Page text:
I am absolutely thrilled with the way my daughter is being taught at High Horizons. She is exceptionally happy and thoroughly enjoys the whole learning experience. She came here for kindergarten and now has just completed first grade. I have another daughter who is two years older attending a private school and I can't help comparing their results and curriculum casually. My High Horizons student is learning the same things that my third grader just did!! She can also read really well, as well as her older sister. I am constantly amazed by her progress and the love she has developed for learning. I couldn't be happier with the school as a whole. Top Notch all around. We moved to Bridgeport almost 3 years ago knowing full well that the public schools were not really recommended. It is so well worth applying to one of the three Magnet Schools in Brigeport.
—Submitted by a parent


Posted June 3, 2005

I am very happy with the school administration and teaching staff. My child has flourished here, and the expectations of the teachers for her high performance have always pushed her to learn more and perform better. My disappointment comes in lack of parent involvement. If parents can't read to younger children, how are they expected to learn to read? If parents can't encourage work and show that it is a priority for the child, how is a child to learn that lesson only at school? We had a reading program in the kindergarden class where, during an entire school year, most parents reported reading fewer than 50 books to the child -- in 180 DAYS OF SCHOOL! Many children only reported books in the single digits. How can a child's mind flourish under that level of parental involvement?
—Submitted by a parent


Posted March 17, 2005

Before deciding to put your child in this school, be prepared to help him or her with homework daily. Once they hit seventh grade, its sink or swim. It becomes just like college courses. They recieve sylabus and homework in every subject every night. There is no extra help for your child,unless you demand it. The children have no chidhood if they are average children. If they are above average they may get by. But be prepared to see your child struggle and to be stressed out,unless they have help. But I rather have my child challenged and in this school than to be in other public schools in Bridgepot.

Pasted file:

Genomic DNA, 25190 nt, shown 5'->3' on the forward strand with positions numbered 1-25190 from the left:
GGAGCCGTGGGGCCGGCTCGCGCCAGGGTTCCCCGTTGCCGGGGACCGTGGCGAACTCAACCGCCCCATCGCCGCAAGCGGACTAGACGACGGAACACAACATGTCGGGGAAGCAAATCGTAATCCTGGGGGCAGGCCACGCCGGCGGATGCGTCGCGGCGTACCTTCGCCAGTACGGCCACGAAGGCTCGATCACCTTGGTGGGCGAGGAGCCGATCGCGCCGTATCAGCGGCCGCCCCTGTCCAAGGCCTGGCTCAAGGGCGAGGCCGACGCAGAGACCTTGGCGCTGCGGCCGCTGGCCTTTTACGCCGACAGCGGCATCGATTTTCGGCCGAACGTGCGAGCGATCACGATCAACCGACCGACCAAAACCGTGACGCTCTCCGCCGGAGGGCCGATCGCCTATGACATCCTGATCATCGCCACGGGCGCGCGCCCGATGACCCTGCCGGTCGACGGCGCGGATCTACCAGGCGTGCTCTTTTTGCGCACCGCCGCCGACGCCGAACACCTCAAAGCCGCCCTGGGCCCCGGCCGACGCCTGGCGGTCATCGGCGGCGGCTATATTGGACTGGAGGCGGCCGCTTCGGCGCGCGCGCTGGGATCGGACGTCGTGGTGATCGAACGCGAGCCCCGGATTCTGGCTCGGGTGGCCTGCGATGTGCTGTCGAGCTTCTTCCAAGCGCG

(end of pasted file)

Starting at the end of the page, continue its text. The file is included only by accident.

—Submitted by a parent


Posted January 25, 2005

My child attended kindergarten at this school in 2003. I absolutely hated it! The principal Mrs. Dunlap, teachers, teacher's assistants, nurses; everyone treat these children like they a 'have no better chance' My child was a happy, loving, well behaved child, whom loved school: only to dislike school after a short couple of months into the school year. These people lack any sense of encouragement or sensibility towards the children involved in their school. I could only go on and on with the bad stories: parents beware! Complain and you'll see what I'm talking about. My child still remembers about how bad H.H. WAS!
—Submitted by a former student


Posted July 29, 2004

If you are thinking of sending your child to this school I hope your child has no special needs. I had a child who had some mental disabilities and this school only made them worse. The teachers are great with the average child but anyone who may need alittle more understanding and patienc is not wanted. They tried for 3 years to get my child out of their school. I finally had hime removed when he was refusing to attend school. My child loved school and then he hated to go. The principal was always calling to come and pick him up from school. He would call at least 3 times a week and that caused me to lose my job. This school has a no tolerance policy when you have mental health special needs.
—Submitted by a parent


Posted June 1, 2004

This school encourages students to become creative and effective writers. There are many specials, including french classes starting in fourth grade, performing arts, cooking and tech ed. Teachers focus on problem solving skills, and the social worker is excellent at attending to the special needs of students.
—Submitted by a parent